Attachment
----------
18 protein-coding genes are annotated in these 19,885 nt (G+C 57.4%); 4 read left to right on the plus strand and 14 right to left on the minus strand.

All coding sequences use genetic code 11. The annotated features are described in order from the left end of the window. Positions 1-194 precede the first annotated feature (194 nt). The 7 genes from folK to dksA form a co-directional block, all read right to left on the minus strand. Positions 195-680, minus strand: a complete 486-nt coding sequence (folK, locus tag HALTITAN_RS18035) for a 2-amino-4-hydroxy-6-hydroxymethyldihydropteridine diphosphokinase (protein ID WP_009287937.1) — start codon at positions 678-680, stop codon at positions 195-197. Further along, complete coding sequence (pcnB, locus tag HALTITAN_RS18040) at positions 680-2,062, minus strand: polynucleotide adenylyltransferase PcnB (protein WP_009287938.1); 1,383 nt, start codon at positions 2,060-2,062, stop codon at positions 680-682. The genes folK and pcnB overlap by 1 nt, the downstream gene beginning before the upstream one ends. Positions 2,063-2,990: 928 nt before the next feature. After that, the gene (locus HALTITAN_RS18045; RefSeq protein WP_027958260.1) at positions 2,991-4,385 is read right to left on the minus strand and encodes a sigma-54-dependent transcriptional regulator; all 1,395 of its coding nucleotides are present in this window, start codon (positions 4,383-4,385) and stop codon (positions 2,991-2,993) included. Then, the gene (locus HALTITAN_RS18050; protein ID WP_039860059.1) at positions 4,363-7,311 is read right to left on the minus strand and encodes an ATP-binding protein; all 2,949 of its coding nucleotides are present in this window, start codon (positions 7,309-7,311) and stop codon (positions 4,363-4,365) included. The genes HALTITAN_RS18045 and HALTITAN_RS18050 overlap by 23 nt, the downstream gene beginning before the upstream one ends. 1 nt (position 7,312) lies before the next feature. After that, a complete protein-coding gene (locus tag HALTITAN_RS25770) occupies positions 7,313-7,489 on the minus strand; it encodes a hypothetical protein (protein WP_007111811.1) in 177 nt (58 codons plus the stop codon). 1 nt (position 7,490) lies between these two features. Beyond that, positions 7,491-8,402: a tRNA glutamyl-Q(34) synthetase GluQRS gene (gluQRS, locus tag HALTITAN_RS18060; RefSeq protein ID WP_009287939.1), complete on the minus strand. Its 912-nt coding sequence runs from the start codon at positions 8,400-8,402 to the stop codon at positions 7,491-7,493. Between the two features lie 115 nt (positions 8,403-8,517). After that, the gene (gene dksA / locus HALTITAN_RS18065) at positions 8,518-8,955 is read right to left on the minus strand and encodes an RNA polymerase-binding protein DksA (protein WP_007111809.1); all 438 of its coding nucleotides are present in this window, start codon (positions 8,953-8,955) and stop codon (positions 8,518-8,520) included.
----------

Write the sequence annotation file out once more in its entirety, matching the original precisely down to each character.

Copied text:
18 protein-coding genes are annotated in these 19,885 nt (G+C 57.4%); 4 read left to right on the plus strand and 14 right to left on the minus strand.

All coding sequences use genetic code 11. The annotated features are described in order from the left end of the window. Positions 1-194 precede the first annotated feature (194 nt). The 7 genes from folK to dksA form a co-directional block, all read right to left on the minus strand. Positions 195-680, minus strand: a complete 486-nt coding sequence (folK, locus tag HALTITAN_RS18035) for a 2-amino-4-hydroxy-6-hydroxymethyldihydropteridine diphosphokinase (protein ID WP_009287937.1) — start codon at positions 678-680, stop codon at positions 195-197. Further along, complete coding sequence (pcnB, locus tag HALTITAN_RS18040) at positions 680-2,062, minus strand: polynucleotide adenylyltransferase PcnB (protein WP_009287938.1); 1,383 nt, start codon at positions 2,060-2,062, stop codon at positions 680-682. The genes folK and pcnB overlap by 1 nt, the downstream gene beginning before the upstream one ends. Positions 2,063-2,990: 928 nt before the next feature. After that, the gene (locus HALTITAN_RS18045; RefSeq protein WP_027958260.1) at positions 2,991-4,385 is read right to left on the minus strand and encodes a sigma-54-dependent transcriptional regulator; all 1,395 of its coding nucleotides are present in this window, start codon (positions 4,383-4,385) and stop codon (positions 2,991-2,993) included. Then, the gene (locus HALTITAN_RS18050; protein ID WP_039860059.1) at positions 4,363-7,311 is read right to left on the minus strand and encodes an ATP-binding protein; all 2,949 of its coding nucleotides are present in this window, start codon (positions 7,309-7,311) and stop codon (positions 4,363-4,365) included. The genes HALTITAN_RS18045 and HALTITAN_RS18050 overlap by 23 nt, the downstream gene beginning before the upstream one ends. 1 nt (position 7,312) lies before the next feature. After that, a complete protein-coding gene (locus tag HALTITAN_RS25770) occupies positions 7,313-7,489 on the minus strand; it encodes a hypothetical protein (protein WP_007111811.1) in 177 nt (58 codons plus the stop codon). 1 nt (position 7,490) lies between these two features. Beyond that, positions 7,491-8,402: a tRNA glutamyl-Q(34) synthetase GluQRS gene (gluQRS, locus tag HALTITAN_RS18060; RefSeq protein ID WP_009287939.1), complete on the minus strand. Its 912-nt coding sequence runs from the start codon at positions 8,400-8,402 to the stop codon at positions 7,491-7,493. Between the two features lie 115 nt (positions 8,403-8,517). After that, the gene (gene dksA / locus HALTITAN_RS18065) at positions 8,518-8,955 is read right to left on the minus strand and encodes an RNA polymerase-binding protein DksA (protein WP_007111809.1); all 438 of its coding nucleotides are present in this window, start codon (positions 8,953-8,955) and stop codon (positions 8,518-8,520) included.